Tag Archives: terrorism

An Analysis of the Obama Administration’s Use of Combat Drone Strikes from Classical Realist and Liberal Perspectives


The drone strikes carried out in various locations in the Middle East under the authority of President Obama and his administration have sparked public outrage due to numerous leaked reports of innocent civilian casualties combined with immense collateral damage to the countries in which the drone strikes had been executed.

What is remarkable from an academic perspective is that it represents a classic example of the quintessential differences between a realist and liberal perspective on international law. Within this context, there are certain aspects of each theoretical approach to international relations that are extremely pertinent to the discussion of drone attacks as a case study.

Viewing realism and liberalism as antitheses, the former (i.) focuses its attention on the state as the primary actor in international relations, (ii.) values security over freedom in the international system, and (iii.) prefers power to interdependence with regard to relationships with other countries. Meanwhile classical liberalism (i.) places an emphasis on the individual (whether alone or as part of a larger governmental or non-governmental organization), (ii.) generally denounces unilateral action, and (iii.) stresses interdependence through cooperation for solving collective international problems. Continue reading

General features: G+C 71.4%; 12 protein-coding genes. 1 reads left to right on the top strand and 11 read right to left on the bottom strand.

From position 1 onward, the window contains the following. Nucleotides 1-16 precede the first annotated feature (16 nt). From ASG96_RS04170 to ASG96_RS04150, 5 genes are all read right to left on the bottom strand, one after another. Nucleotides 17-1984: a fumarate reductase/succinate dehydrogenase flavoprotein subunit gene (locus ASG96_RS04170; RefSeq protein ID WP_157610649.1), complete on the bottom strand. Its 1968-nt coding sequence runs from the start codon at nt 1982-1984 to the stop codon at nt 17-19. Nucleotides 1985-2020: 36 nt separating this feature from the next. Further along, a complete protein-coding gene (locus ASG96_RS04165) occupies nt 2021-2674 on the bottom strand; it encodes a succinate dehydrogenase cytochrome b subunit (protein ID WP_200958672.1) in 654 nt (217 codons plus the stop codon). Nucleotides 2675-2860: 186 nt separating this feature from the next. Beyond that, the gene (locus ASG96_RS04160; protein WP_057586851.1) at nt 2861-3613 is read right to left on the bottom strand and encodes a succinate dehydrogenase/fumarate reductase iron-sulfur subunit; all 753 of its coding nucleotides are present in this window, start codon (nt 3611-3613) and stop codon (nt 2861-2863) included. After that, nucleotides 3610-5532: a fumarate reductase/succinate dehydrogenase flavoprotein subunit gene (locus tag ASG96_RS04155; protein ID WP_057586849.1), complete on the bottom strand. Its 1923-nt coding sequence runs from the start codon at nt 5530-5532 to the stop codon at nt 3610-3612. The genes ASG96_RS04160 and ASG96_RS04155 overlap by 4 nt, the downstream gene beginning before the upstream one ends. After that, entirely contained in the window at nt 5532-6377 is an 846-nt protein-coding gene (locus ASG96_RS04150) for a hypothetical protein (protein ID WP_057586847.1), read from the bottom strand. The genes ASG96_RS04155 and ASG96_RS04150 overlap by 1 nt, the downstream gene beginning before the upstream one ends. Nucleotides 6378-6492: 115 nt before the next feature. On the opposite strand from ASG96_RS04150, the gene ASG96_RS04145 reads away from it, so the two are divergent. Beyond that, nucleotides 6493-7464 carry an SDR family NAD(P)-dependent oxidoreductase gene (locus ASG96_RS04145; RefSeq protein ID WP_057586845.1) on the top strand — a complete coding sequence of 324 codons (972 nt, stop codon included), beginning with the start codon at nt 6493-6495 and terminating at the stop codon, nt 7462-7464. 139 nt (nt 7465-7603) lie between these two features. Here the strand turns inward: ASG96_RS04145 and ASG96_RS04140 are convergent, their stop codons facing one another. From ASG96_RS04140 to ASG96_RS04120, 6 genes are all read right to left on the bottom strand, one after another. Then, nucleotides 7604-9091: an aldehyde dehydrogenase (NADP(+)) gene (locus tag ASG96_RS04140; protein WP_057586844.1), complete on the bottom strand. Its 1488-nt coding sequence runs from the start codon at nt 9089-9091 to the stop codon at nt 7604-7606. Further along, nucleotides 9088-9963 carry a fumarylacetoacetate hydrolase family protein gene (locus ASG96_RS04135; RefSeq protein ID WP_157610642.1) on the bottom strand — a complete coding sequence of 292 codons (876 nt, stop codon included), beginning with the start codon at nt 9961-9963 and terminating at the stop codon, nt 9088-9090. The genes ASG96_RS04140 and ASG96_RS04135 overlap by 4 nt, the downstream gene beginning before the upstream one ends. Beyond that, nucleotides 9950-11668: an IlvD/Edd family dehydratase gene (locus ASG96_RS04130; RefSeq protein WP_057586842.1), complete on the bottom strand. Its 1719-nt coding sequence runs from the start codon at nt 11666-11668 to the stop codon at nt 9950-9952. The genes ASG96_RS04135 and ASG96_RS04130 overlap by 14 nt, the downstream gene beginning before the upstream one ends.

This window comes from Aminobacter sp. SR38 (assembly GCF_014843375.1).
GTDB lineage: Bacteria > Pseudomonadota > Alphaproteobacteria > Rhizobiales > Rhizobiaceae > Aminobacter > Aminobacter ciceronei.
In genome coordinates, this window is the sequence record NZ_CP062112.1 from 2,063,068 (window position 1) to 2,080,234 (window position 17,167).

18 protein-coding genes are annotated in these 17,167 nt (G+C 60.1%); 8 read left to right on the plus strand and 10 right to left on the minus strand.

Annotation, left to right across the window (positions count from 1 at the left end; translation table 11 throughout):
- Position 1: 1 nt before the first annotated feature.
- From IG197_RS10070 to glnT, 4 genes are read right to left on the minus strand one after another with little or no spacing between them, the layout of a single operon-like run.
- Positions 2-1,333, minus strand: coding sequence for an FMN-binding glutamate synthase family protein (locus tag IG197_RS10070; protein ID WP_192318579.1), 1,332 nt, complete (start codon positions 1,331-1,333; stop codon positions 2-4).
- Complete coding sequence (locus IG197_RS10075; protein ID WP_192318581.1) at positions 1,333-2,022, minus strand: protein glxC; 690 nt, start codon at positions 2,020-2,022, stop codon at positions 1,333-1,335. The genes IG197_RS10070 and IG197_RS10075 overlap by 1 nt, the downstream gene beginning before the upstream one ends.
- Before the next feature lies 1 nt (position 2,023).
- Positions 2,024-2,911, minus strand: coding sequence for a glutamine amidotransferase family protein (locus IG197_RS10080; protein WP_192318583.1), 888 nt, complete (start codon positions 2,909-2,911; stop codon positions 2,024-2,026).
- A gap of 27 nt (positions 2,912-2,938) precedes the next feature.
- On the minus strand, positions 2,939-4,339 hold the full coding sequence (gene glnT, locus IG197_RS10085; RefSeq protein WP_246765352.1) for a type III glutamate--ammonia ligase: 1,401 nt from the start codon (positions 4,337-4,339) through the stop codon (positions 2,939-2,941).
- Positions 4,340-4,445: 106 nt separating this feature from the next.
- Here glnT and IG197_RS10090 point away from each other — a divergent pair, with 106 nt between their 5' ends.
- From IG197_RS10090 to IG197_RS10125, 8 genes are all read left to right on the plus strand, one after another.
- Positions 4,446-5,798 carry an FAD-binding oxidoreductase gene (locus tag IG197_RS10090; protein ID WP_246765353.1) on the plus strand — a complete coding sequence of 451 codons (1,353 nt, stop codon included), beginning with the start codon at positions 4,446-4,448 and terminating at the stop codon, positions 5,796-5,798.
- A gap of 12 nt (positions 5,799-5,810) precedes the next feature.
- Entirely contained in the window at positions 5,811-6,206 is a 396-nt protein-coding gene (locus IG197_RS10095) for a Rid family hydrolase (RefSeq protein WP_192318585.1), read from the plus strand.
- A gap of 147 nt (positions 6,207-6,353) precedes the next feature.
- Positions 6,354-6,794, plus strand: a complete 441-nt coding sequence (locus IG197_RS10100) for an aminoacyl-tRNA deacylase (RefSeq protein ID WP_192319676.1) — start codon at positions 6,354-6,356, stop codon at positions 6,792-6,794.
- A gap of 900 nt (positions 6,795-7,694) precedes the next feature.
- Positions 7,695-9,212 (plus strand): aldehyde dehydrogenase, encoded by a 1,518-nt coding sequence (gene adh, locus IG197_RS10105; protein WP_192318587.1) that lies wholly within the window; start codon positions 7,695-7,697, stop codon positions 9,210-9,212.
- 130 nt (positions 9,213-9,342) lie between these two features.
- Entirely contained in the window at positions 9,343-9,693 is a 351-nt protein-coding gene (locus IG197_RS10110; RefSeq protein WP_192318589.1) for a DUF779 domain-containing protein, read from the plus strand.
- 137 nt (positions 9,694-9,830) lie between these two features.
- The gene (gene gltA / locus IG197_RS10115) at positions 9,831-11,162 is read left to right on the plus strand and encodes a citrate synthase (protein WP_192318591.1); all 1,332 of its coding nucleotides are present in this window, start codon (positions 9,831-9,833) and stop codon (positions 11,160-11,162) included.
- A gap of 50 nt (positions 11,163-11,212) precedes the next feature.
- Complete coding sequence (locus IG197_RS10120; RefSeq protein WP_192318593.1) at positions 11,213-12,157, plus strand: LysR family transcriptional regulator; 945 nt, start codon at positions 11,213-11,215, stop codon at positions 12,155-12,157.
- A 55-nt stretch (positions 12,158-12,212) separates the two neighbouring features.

On Inadequate Definitions and Measures of Islamophobia: A Response to Geisser

In his article Islamophobia: a French Specificity in Europe? Vincent Geisser argues that while French society and culture exhibit symptoms of Islamophobia, there is no official prejudice against Muslims and that those who claim that France or the French government is Islamophobic are guilty of inappropriately using the term. Instead, Geisser asserts, these perceived symptoms of Islamophobia are more nuanced and derived from cultural and historical causes within French society. What ultimately happens is that French society aims to convert or transform potentially dangerous aspects of political Islam into a more Western and Francophone friendly version of itself. In what follows, I will offer a critical response to Geisser’s proposed definition of Islamophobia, arguing ultimately that it is inadequate.

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